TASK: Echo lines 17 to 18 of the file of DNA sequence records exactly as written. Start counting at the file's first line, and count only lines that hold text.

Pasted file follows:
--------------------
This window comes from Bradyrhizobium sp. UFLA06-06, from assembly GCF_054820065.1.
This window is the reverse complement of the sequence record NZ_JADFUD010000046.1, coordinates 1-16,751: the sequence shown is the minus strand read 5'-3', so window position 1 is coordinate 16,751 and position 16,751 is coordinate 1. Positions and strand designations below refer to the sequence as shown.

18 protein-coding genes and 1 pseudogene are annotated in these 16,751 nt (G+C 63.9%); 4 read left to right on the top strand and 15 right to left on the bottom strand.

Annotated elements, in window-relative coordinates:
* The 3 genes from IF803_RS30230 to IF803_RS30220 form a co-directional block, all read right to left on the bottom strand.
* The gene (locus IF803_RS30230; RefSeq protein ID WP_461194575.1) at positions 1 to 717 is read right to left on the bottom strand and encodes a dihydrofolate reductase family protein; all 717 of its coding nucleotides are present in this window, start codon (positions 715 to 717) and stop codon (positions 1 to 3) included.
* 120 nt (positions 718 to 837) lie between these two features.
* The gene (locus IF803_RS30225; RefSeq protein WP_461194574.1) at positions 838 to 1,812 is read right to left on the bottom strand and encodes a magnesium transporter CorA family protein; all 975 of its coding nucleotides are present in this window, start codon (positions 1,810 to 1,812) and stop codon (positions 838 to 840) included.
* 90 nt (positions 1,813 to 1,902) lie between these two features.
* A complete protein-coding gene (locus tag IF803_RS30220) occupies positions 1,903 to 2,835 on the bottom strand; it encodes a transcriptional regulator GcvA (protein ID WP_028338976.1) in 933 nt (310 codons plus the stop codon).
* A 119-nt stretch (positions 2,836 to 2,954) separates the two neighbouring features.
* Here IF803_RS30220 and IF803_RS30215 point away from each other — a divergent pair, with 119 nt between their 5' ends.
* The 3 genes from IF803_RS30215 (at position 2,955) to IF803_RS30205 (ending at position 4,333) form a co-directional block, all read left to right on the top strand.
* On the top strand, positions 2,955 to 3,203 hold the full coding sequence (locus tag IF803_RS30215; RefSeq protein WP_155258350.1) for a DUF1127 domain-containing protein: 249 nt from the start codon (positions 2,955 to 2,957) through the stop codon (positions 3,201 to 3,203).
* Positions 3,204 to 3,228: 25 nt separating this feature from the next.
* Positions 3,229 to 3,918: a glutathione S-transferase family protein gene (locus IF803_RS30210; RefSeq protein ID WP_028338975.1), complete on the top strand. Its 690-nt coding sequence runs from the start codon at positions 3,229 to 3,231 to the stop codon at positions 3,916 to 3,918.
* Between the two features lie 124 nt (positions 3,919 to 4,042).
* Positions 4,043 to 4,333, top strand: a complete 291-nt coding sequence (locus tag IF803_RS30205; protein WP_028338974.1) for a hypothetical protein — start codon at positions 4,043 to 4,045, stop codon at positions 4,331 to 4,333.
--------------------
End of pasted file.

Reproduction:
* Between the two features lie 124 nt (positions 3,919 to 4,042).
* Positions 4,043 to 4,333, top strand: a complete 291-nt coding sequence (locus tag IF803_RS30205; protein WP_028338974.1) for a hypothetical protein — start codon at positions 4,043 to 4,045, stop codon at positions 4,331 to 4,333.